According to a new report from Bernstein, Tesla is losing market shares to Audi e-tron and Jaguar I-Pace, especially in Europe.

Are they looking at it the right way?

Bernstein’s tech and auto analyst Toni Sacconaghi is out with a new note today to clients that includes results from their new report on EV sales in Europe.

They claim that the declining Model S and Model X sales are due to new competition from Jaguar and Audi:

Our analysis suggests that the deteriorating sales trajectory of the Model S and X may be primarily due to competition, particularly in Europe, from Jaguar and Audi.

Sacconaghi added:

In other words, the market isn’t growing much, and Tesla is losing share.

Toni Sacconaghi is a top-ranked analyst — currently ranked No. 211 out of 5,240 on Tip Ranks with a 69% success rate and 21.4% average return.

He has been recommending a hold on Tesla’s stock over the last year:

Electrek’s Take

I can see how he would think that purely from the numbers.

Model S and Model X sales dropped a lot throughout 2019 in Europe with about 4,000 Model S vehicles and 3,500 Model X vehicles delivered during the first half of the year.

You might think that it’s due to the introduction of the Audi e-tron and Jaguar I-Pace, which are both at over 6,000 units through June 2019.

However, if you look at European EV sales, the introduction of the e-ton and I-Pace is not even near the biggest changes in the market.

Tesla Model 3 European deliveries started in 2019, and according to registration data, they were already at over 37,000 units in June, making it the best-selling electric vehicle on the continent.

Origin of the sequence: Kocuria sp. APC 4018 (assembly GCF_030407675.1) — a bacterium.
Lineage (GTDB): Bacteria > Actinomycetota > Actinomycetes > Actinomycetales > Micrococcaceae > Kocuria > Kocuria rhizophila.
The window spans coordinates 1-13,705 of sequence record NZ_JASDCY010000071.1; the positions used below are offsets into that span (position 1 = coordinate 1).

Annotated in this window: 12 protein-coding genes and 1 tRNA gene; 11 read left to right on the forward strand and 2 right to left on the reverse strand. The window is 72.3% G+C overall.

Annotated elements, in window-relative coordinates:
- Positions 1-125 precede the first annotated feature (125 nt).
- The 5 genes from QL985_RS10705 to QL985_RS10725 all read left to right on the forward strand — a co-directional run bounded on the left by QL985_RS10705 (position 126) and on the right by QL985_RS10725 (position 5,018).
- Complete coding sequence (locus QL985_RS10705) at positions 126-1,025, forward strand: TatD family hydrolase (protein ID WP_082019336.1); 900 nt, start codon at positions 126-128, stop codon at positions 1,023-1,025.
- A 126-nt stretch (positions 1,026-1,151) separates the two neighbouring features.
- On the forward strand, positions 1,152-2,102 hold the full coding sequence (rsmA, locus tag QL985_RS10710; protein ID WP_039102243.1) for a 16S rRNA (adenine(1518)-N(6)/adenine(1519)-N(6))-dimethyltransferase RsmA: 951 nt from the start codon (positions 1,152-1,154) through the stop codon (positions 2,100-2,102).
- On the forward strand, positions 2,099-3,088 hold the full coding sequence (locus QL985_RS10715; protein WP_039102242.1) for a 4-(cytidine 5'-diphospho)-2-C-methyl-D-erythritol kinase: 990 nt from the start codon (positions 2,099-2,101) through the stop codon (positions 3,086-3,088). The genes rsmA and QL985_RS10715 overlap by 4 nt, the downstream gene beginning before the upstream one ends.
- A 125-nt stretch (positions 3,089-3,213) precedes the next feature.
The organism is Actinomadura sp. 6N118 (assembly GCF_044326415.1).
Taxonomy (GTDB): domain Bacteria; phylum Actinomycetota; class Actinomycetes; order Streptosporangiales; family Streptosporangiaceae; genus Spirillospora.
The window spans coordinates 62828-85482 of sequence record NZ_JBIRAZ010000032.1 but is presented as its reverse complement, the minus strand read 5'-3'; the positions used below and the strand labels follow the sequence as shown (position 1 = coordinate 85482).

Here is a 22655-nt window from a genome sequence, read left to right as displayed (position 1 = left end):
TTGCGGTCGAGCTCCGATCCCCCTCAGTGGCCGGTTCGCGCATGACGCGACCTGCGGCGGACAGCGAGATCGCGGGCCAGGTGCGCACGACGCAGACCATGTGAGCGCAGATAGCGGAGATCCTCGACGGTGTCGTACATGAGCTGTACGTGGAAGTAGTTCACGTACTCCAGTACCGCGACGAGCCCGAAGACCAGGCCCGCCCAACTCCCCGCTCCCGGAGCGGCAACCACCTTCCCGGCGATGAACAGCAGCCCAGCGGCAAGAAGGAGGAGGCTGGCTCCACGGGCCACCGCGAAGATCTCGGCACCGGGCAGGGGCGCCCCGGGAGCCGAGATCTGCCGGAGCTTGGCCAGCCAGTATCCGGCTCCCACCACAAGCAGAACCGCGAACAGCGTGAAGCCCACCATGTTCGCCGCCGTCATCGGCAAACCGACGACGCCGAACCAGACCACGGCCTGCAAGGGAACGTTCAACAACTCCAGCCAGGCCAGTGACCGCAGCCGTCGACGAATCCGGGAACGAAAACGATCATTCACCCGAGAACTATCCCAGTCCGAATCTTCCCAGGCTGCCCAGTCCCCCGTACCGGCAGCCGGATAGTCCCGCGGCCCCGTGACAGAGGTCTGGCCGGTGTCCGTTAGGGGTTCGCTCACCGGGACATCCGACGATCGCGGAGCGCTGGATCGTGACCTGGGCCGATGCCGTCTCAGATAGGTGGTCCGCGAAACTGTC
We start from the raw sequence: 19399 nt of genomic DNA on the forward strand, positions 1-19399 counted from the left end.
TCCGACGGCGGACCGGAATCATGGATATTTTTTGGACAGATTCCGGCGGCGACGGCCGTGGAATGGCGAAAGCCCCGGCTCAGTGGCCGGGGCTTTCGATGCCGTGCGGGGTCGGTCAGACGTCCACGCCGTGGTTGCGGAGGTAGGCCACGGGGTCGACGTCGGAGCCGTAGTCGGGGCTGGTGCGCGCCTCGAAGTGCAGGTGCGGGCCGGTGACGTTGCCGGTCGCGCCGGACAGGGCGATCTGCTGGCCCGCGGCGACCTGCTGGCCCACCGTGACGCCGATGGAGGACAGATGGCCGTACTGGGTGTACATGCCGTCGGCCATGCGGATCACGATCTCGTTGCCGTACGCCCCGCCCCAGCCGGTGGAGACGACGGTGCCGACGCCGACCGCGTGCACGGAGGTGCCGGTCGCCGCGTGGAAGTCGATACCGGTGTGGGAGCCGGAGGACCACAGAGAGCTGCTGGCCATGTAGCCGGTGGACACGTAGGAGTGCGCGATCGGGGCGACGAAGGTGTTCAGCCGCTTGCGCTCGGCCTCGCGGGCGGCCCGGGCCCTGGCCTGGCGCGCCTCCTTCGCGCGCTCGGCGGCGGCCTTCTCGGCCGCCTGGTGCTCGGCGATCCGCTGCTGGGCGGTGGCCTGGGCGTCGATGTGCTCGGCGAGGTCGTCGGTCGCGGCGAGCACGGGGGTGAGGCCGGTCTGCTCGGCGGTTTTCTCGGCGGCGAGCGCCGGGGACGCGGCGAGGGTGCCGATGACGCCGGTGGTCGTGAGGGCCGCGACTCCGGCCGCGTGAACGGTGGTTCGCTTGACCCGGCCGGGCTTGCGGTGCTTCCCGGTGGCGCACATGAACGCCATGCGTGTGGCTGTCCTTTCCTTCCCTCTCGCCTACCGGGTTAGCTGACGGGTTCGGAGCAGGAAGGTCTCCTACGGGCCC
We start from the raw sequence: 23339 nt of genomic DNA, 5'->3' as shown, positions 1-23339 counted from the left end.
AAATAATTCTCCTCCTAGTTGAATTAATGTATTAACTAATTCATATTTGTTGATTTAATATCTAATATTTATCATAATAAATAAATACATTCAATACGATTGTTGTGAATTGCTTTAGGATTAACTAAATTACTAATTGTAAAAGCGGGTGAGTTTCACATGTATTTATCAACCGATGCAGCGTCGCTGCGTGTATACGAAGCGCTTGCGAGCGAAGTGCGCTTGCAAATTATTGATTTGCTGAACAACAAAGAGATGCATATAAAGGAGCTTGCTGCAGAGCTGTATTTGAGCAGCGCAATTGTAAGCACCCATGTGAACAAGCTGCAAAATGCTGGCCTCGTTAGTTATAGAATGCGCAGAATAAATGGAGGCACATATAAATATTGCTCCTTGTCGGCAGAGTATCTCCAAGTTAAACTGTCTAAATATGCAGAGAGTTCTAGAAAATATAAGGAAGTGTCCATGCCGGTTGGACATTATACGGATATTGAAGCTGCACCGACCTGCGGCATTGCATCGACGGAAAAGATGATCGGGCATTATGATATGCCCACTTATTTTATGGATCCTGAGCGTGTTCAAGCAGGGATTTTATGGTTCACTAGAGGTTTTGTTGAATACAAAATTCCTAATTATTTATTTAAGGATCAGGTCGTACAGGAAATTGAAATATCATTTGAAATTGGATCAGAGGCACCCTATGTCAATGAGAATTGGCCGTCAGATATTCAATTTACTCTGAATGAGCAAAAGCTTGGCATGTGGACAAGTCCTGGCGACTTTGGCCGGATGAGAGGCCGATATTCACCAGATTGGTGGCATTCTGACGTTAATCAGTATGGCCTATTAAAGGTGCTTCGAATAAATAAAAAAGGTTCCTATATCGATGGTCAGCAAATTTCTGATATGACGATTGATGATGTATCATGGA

Don’t get me wrong; the e-tron and I-Pace most likely had an impact on Model S and Model X sales. But I think it’s less of an impact than Model 3, even though it’s not in the same segment.

The fact that Tesla introduced the Model 3 with higher efficiency and faster charging is dissuading people from going with the higher-end and more expensive models.

Maybe less so for the Model X, which has more seating capability, making it less comparable with the Model 3, but it’s definitely having a bigger impact on Model S.

To be fair, Tesla also upgraded its Model S and Model X lineup in April, which might start to have an impact on sales in Europe in the second half of the year.

However, we believe that more upgrades and a design refresh are needed to really revive Model S and Model X. Plans for those seem to have been put on the back burner as Tesla focuses on Model 3.

If you put Europe aside and look at US sales, you can see that I-Pace and e-tron have virtually no impact on Tesla’s sales.


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